Weapons of World War I - History of World War I - WW1 - The Great War

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World War 1 Picture - M1905 Howitzer used by Allied Forces

Weapons of World War I Information

Weapons of World War I

World War I weaponry consisted of various types of weapons standardised and improved over the preceding period together with some newly developed types using innovative technology and a number of improvised weapons used in trench warfare. Military technology led to important innovations in weaponry, grenades, poison gas, and artillery, along with the submarine, warplane and the tank.


Modern hand grenades were introduced in 1908 by the British. Their version was the long-handed impact detonating grenade, which the French later improved upon with an antiquated ball grenade. The major grenade used by the German army was the impact-detonating ‘discus’ bomb and the M1913 black powder baller Kugel grenade with a friction-ignited time fuse. British forces however mainly used a different style of hand explosive that was at times more difficult to use, yet still useful in battle. This was the ‘jam tin’ which consisted of a tin filled with dynamite or cotton packed round with scrap metal or stones. To ignite, at the top of the tin there was a Bickfords fuse connecting the detonator, which was lit by either a cigar, or a second person. Hand grenades were being used and improved throughout the war, each side making attempts at more successful weapons.

Hand grenades were not the only attempt at projectile explosives, but a Rifle grenade was brought into the trenches in order to attack the enemy from a greater distance. The Rifle grenade was invented by an Englishman before the war began. At this time the weapon was not seen as useful, and was overlooked by the British army. Later throughout the war effort, Germany showed great interest in this weapon, leading to casualties for the Allies, causing Britain to search for a new defense. The Trench mortars and bomb throwers were also used in a similar fashion, to fire upon the enemy from a safer distance within the trench. Mortars were short tubes capable of firing higher than a 45 degree angle.

Poison gas

Another weapon that could be used from within the trenches was poison gas, most frequently, Chlorine gas and mustard gas. These poison gas attacks resulted in destroying the lungs of soldiers and leaving them to drown in the liquid their own bodies created. Although chlorine gas had hideous problems, it was not always deadly. The French produced phosgene which proved to be more powerful than the chlorine. The poison gas was used heavily by the Germans but still they experienced many difficulties in combining a gas attack with an infantry advance. Without the wind steadily blowing towards the enemy, the troops would find themselves moving into their own gas cloud.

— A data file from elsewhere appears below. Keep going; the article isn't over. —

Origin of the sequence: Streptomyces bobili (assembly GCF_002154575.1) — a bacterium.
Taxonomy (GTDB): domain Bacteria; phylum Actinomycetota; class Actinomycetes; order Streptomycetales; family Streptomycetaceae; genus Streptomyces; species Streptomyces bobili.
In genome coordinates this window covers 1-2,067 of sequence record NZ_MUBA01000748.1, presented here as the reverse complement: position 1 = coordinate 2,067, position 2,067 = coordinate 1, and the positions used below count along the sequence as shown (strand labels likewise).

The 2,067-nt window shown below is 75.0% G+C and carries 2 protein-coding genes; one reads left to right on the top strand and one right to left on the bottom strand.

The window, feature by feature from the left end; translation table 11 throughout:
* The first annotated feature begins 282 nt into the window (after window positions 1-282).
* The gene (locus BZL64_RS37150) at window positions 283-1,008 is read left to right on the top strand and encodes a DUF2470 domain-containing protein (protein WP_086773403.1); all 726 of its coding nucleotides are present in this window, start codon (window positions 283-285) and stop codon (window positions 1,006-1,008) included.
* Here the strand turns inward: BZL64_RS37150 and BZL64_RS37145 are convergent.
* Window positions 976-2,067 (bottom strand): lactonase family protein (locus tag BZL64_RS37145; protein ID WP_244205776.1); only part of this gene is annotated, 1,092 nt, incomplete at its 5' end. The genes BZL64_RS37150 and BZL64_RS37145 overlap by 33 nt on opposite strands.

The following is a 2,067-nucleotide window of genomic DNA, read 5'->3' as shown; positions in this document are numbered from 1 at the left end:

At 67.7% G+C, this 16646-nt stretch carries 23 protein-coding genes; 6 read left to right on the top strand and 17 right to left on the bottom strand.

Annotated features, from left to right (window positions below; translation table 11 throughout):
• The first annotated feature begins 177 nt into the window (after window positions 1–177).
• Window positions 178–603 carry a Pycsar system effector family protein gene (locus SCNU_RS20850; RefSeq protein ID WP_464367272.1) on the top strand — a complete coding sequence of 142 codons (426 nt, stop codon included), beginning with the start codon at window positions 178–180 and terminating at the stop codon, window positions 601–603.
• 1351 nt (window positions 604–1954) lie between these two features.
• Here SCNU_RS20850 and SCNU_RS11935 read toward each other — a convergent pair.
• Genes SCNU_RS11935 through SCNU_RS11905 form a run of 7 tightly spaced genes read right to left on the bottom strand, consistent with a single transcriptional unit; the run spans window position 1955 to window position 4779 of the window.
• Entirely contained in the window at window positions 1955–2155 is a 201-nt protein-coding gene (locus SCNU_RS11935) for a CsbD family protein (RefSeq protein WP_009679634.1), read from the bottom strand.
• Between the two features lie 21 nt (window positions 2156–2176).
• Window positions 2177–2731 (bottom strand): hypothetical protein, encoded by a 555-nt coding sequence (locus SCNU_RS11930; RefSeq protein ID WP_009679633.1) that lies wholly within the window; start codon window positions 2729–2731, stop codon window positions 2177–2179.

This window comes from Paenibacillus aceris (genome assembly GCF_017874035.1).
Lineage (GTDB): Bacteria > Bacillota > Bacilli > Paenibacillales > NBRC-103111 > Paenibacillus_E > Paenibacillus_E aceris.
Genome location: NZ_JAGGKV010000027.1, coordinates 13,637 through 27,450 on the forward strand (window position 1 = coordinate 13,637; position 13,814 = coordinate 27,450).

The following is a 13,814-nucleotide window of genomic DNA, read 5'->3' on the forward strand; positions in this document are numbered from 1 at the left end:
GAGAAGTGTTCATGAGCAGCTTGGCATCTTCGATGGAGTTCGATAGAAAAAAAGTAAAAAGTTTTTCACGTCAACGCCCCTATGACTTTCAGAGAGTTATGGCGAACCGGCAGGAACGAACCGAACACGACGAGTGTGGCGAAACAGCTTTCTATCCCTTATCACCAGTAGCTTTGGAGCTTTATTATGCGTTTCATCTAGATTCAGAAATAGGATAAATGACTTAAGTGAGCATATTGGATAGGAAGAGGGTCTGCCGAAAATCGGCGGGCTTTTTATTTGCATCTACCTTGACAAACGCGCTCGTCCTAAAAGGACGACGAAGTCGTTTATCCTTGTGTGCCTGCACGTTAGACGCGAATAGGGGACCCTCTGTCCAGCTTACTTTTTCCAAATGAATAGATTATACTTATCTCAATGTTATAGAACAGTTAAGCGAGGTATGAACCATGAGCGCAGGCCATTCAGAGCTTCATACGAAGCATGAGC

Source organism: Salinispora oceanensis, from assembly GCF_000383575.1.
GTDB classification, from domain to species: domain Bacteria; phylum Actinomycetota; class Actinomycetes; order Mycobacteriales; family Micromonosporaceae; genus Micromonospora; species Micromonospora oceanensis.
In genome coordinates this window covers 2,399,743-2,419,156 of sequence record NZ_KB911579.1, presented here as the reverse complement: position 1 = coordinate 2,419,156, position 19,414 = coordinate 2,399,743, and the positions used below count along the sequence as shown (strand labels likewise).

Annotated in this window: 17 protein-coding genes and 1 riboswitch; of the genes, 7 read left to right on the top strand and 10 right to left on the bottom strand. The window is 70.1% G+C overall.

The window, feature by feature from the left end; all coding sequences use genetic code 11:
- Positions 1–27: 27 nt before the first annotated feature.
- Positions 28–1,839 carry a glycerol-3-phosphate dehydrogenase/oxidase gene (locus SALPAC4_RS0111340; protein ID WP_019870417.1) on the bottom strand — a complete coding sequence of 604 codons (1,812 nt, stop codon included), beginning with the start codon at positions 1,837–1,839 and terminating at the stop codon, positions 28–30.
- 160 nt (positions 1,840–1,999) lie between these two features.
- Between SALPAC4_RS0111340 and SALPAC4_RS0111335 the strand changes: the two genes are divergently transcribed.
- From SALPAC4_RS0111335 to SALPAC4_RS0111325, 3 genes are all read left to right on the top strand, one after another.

Infantry weapons used by major powers were mainly bolt action rifles, capable of firing ten or more rounds per minute. German soldiers carried 7.92mm Gewehr 98 Mauser rifles, good for accuracy and speed.The British carried the famous Lee-Enfield rifle. Rifles with telescopic sights were used for snipers, which were first used by the Germans. Machine guns were also used by the large powers; a favorite was the Maxim gun, created by Hiram Maxim, a fully automatic weapon, with a high volume of concentrated fire. The machine gun was useful in stationary battle but was not practical for easy movement through battlefields, and was therefore often dragged or disarmed and carried.


World War 1 Picture - M1905 Howitzer used by Allied Forces

Picture - M1905 Howitzer used by Allied Forces

Big Bertha (howitzer), a heavy mortar-like howitzer built and used by Germany during World War I, the name being associated with Bertha Krupp, heiress and owner of the Krupp industrial empire.
Paris Gun, called Big Bertha by the French, and several other big heavy German guns of World War I

British weapons of World War I

More aircraft.

Source: WikiPedia

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